Wednesday, September 21, 2011

Bouchercon 2011: Friis and Hellstrom on whodunnit?

After a bit of unintentional comic byplay, my first Bouchercon panel finally got around to the question in its subtitle: How important is whodunnit?

Not at all, said Agnete Friis, co-author of The Boy in the Suitcase. Very, said Anders Roslund, one half of the team whose novels include Three Seconds and Cell 8.

The two don't necessarily disagree. Friis maintains that the social predicament of her book's (and her country's) unprotected victims, rather than the solution of a crime, is paramount. Roslund had stressed earlier that the novels he writes with Börge Hellström do not star the Stockholm police detective Ewart Grens, but rather feature him as "one of two," in a kind of dialectic with a different partner in each book.

In Three Seconds, the partner is a police informant working under such deep cover that his government handlers' refusal to acknowledge him very nearly dooms him to a death in which Grens would have been unknowingly complicit. The book's point? Police and informant/criminal are equally actors and victims. So, while "whodunnit?" in the traditional sense of "Who knocked off the duke in the library?" may be unimportant, "Who's doing it?" is the book's moral center.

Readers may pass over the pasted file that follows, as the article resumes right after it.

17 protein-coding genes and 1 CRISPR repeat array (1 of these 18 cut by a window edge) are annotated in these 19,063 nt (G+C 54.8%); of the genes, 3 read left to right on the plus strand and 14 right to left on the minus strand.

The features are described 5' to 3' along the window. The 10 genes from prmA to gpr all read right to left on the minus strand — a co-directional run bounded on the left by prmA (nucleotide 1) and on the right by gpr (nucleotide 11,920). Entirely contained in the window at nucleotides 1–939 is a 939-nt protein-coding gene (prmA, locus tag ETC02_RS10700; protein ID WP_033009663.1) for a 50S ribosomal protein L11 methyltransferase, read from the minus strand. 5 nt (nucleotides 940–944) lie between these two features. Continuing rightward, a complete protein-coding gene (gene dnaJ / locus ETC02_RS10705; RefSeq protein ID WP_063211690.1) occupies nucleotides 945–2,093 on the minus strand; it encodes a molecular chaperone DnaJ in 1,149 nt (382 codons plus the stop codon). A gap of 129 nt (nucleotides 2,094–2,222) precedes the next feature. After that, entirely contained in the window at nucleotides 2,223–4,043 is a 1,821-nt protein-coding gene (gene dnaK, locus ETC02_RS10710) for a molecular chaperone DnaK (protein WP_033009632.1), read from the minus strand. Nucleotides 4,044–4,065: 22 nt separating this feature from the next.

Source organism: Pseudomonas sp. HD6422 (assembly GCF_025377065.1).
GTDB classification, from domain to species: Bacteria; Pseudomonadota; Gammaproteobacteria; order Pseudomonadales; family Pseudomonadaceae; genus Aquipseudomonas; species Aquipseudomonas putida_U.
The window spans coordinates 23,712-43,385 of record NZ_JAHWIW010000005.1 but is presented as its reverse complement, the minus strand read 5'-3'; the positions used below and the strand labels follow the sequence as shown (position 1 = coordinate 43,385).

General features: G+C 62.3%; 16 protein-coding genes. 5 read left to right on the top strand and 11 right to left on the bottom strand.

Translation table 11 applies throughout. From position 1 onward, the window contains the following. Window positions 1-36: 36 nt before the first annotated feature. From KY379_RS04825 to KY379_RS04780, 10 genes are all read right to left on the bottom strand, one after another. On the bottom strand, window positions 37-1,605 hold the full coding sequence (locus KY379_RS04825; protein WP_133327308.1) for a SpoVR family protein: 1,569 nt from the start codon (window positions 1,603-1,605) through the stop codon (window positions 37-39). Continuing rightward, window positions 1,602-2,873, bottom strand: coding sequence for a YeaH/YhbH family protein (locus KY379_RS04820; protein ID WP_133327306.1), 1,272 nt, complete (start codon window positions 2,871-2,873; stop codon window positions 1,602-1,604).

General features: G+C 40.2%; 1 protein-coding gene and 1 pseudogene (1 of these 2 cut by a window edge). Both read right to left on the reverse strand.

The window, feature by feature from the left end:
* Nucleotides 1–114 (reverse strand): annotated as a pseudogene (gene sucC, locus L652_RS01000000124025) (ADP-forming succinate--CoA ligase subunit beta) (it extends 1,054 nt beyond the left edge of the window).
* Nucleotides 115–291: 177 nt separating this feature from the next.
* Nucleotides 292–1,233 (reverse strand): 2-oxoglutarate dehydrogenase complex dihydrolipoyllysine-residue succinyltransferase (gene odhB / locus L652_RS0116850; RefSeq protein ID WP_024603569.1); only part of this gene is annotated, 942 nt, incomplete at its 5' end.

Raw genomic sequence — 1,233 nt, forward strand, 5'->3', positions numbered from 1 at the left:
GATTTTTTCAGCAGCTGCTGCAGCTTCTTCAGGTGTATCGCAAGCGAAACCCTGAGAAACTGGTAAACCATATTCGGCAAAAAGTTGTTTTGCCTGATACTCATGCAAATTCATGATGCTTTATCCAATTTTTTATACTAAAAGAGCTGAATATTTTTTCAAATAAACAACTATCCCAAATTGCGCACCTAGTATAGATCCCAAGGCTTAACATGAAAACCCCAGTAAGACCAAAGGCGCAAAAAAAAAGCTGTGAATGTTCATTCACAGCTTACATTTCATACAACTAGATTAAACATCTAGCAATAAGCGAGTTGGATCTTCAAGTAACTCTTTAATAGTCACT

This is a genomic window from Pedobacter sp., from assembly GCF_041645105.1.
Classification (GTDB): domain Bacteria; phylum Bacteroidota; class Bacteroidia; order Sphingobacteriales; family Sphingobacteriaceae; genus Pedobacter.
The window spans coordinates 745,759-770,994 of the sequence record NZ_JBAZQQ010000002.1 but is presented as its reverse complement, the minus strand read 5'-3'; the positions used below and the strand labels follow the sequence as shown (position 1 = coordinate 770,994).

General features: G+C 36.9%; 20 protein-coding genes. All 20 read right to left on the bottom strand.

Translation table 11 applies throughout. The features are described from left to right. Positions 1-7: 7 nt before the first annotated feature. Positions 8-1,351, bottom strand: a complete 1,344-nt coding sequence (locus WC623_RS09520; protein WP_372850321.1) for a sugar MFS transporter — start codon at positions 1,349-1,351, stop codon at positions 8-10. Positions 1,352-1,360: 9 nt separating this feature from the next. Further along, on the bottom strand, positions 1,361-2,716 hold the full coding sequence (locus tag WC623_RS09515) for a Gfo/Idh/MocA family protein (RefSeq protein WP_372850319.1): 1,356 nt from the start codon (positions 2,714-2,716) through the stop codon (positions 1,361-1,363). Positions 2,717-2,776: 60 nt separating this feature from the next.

Anders Roslund and Agnete Friis were part of my panel "A QUESTION OF DEATH: HOW IMPORTANT IS WHODUNIT?" at Bouchercon 2011.

© Peter Rozovsky 2011

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Anonymous I.J.Parker said...

Thanks. Well, the police procedural requires finding the perpetrator,but as you point out, it need not be a puzzle. Neither does it need a last minute twist, a more recent fad that irritates me almost as much as the traditional solution scene a la Nero Wolfe.

September 21, 2011  
Blogger Peter Rozovsky said...

One of these authors is arguably guilty of a last-minute twist, but there is a slow, skillful build-up to it. The twist makes sense in light of what had gone before.

As to the requirement that a police procedural include the quest for a perpetrator, Three Seconds is a police procedural only in part.

September 21, 2011  

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